Jamie - glad you decided to share my MYOG impulsiveness! M50 is very expensive, and perhaps the price will come down a bit this spring. The thing is, I live in Minnesota and even though I do some winter trips and a lot of cross country skiing, it is dark and cold outside and definitely prime gear making season. I elected not to wait until April, May or later to get a jump on this project. I've been making enough of my own gear that I'm now able to sell off some comercial/cottage made gear I previously used to fund new projects.
I made an M90 quilt from Thru-hikers kit last year, and used the full 12 oz of down. I later converted this to a top bag, which I prefer, with a ~30 inch zip and an extra single later strip of momentum on bottom for a minimal weight penalty and better draft protection. The final product is a little less than 22 oz and has plenty of room to spare for my 6' frame. Along with adequate CCF pads and a Whitney down parka (six oz of down, 13.5 ounces total), I've taken this down to 14 degrees F and been comfortable. Basically, when combined with some other clothing I can count on this set-up for lows in the teens. For cold but not frigid temps I think the combo of a warm but light parka with a top bag or quilt is pretty tough to beat weight- and function- wise.
Making a similar top-bag with 8 ounces of down and M50 and also making a cocoon-style hooded synthetic parka might leave me with my ideal set-up for most conditions with lows about 30F:
Night time lows in teens or twenties: M90 topbag (22 oz) + Whitney Parka (13.5 oz) = 35.5 ounces.
Lows in thirties or more: M50 top bag (15 oz) + synthetic parka (8.5 oz?) = 23.5 ounces.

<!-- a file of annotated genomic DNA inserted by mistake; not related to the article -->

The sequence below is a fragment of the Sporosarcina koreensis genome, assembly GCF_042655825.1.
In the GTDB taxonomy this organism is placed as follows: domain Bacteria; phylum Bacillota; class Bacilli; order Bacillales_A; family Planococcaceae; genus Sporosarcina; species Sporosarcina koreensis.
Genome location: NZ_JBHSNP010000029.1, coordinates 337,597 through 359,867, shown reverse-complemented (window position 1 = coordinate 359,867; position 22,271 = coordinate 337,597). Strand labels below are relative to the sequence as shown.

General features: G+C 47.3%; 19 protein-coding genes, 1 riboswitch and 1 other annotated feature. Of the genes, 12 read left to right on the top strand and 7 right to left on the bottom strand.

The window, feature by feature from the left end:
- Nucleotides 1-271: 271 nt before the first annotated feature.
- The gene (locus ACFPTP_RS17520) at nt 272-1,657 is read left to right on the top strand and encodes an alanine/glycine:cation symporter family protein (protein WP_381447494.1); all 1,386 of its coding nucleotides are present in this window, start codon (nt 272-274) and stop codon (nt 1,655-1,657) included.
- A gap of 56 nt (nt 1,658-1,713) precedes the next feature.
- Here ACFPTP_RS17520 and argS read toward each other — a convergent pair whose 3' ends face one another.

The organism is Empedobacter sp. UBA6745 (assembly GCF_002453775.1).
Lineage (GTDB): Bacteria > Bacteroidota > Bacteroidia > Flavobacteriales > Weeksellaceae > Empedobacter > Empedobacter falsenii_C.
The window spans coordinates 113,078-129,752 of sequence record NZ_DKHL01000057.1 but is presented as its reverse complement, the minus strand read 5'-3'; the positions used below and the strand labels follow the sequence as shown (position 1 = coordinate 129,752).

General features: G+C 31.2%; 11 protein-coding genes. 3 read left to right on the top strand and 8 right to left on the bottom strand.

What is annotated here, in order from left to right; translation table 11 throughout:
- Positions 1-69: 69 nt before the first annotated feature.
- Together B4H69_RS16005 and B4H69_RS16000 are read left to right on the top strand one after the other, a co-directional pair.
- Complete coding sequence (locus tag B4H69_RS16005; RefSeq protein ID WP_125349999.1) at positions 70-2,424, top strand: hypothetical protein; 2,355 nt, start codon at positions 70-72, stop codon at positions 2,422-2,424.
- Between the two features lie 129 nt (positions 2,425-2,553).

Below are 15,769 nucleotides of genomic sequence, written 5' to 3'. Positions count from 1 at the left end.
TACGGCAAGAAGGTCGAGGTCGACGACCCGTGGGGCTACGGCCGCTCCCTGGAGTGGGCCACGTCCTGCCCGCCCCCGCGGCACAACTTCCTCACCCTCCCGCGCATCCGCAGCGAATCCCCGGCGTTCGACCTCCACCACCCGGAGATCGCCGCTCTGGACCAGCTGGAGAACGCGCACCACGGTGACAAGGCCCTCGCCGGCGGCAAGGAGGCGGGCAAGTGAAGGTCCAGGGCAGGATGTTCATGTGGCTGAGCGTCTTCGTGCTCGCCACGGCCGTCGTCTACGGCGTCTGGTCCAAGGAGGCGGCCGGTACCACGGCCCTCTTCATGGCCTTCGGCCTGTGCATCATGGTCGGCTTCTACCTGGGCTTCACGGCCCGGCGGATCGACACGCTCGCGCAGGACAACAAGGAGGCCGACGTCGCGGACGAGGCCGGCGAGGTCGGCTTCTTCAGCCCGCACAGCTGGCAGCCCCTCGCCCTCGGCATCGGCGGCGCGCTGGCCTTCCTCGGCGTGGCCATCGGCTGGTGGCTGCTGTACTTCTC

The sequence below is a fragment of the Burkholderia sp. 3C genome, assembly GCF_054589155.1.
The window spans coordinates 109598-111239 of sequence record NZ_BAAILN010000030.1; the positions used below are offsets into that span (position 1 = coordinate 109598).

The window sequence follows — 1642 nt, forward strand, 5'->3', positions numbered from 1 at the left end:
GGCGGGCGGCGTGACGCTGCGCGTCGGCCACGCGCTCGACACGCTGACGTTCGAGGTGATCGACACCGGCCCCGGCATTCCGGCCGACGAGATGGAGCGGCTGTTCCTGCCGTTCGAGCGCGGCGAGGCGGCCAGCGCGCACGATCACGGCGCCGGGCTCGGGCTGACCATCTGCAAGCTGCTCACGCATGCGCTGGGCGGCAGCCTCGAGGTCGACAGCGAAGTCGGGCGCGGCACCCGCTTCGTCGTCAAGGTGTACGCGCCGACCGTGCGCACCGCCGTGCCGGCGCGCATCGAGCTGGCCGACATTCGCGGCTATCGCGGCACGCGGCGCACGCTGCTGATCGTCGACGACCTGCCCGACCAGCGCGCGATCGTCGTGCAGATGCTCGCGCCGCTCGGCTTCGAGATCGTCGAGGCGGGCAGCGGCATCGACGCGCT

Part of me thinks I should stop being such a geek and just use the set-up I already have:) One reason I'm not is that my fiance comes with on most trips and she would love to inherit my original (warmer) top bag when I'm not using it.
So anyway, thats my thought process regarding how to use the kit I ordered. I'm excited to see what everyone is able to do now that lighter fabrics are available. Also, time will tell just how M50 performs compared with time tested fabrics like M90.
If it were me, I'd say a quilt with 6 oz of down could be sewn through, but if you are going to try to make a light 3-season quilt with 8+ ounces of down go with baffles: it seems you go very light and push your insulation to relatively cold temps and those baffles would be appreciated when the temps drop a little lower than expected. The ability to completely customize projects like this and make exactly what you want (for a fraction of what you'd pay from a cottage shop) is my favorite thing about MYOG.
Keep us posted (as you always do!).